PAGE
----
Abstract: The percentage of Australians taking up Private Health Insurance (PHI) was in decline following the introduction of Medicare in 1984 (PHIAC). To arrest this decline the Australian Government introduced a suite of policies, between 1997 and 2000, to create incentives for Australians to purchase private health insurance. These policies include an increased Medicare levy for those without PHI on high incomes, introduced in 1997, a 30% rebate for private hospital cover (introduced 1998), and the Lifetime Health Cover (LHC) policy where PHI premiums are set at age of entry, increasing for each year older than 30 years (introduced 2000). In 2004 the longitudinal study on Household Income and Labour Dynamics in Australia (HILDA), included a series of questions on private health insurance and hospital use. We used the HILDA data to investigate the demographic, health and income factors related to the PHI decisions, especially around the introduction of the Lifetime Health Cover policy. Specifically we investigate who was most influenced to purchase PHI (specifically hospital cover) in 2000 as a response to the Lifetime Health Cover policy deadline. Are those who have joined PHI since the introduction of LHC different from those who joined prior to LHC? What are the characteristics of those who have dropped PHI since the introduction of LHC? We model the PHI outcomes allowing for heterogeneity of choice and correlation across alternatives. After controlling for other factors, we find that LHC prompted moderately well-off working age adults (30-49 yrs) to purchase before the 2000 deadline. Young singles or couples with no children, and the overseas born were more likely to purchase since 2000, while the relatively less well-off continue to drop PHI in spite of current policy incentives.
    Keywords: private health insurance, Australia
    JEL: I10
  5. By: Faraglia, Elisa; Marcet, Albert; Scott, Andrew
    Abstract: Assuming the role of debt management is to provide hedging against fiscal shocks we consider three questions: i) what indicators can be used to assess the performance of debt management? ii) how well have historical debt management policies performed? and iii) how is that performance affected by variations in debt issuance? We consider these questions using OECD data on the market value of government debt between 1970 and 2000. Motivated by both the optimal taxation literature and broad considerations of debt stability we propose a range of performance indicators for debt management. We evaluate these using Monte Carlo analysis and find that those based on the relative persistence of debt perform best. Calculating these measures for OECD data provides only limited evidence that debt management has helped insulate policy against unexpected fiscal shocks. We also find that the degree of fiscal insurance achieved is not well connected to cross country variations in debt issuance patterns. Given the limited volatility observed in the yield curve the relatively small dispersion of debt management practices across countries makes little difference to the realised degree of fiscal insurance.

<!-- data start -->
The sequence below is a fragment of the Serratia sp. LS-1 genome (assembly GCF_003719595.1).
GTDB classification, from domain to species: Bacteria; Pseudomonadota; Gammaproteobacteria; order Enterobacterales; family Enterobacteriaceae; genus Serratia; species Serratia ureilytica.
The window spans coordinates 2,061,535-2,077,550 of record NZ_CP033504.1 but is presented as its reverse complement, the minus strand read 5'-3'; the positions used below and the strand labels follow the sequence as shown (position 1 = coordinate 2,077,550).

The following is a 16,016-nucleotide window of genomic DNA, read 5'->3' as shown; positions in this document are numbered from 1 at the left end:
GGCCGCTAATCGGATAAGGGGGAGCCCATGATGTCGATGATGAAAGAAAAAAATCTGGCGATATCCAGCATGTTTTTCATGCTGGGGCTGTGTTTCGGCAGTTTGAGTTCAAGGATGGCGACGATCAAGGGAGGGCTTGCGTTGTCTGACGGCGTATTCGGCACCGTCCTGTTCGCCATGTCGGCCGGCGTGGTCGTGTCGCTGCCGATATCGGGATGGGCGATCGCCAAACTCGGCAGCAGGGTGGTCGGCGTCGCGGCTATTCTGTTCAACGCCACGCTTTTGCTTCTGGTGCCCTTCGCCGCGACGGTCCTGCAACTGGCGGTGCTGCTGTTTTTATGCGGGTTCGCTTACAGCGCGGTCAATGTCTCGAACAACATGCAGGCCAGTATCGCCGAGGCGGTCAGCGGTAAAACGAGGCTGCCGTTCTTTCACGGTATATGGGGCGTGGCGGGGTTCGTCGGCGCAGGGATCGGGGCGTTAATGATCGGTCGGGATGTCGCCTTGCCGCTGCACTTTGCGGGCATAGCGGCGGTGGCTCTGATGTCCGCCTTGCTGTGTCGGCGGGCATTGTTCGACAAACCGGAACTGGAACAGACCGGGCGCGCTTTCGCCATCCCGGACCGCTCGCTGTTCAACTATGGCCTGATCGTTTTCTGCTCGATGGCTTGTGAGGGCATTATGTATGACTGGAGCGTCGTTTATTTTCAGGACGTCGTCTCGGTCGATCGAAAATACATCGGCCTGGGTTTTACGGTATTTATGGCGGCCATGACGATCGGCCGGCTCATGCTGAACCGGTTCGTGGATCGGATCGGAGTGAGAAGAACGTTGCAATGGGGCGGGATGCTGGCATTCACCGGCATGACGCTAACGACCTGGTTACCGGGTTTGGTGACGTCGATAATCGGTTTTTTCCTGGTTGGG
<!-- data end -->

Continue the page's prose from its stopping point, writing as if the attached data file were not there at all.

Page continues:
Keywords: Bond Markets; Debt Management; Fiscal Insurance; Fiscal Policy
    JEL: E43 E62 H62 H63
    Date: 2007–10
  6. By: Xufeng Qian (Moody's); Louise Russell (Rutgers/Economics and Institute for Health); Elmira Valiyeva (University of Toronto); Jane Miller (Rutgers/Bloustein School and Institute for Health)
    Abstract: Previous studies of Medicare’s prospective payment system for hospitals (PPS), introduced in 1983, evaluated only its first few years, using data collected during the hospital stay to control for patients’ health. We examine transitions among health care settings over a full decade following implementation of PPS, using survival models and a national longitudinal survey with independent information on health. We find that the rate of discharge from hospitals to nursing homes continued to rise as PPS matured, hospital readmissions from the community dropped after the early years, and risk of nursing home admission from the community soon after hospital discharge tripled. Evaluations of new payment systems for one type of provider need to be comprehensive in order to capture the full effects on other providers.
    Keywords: Medicare, prospective payment
    JEL: I18 C41
    Date: 2007–10–09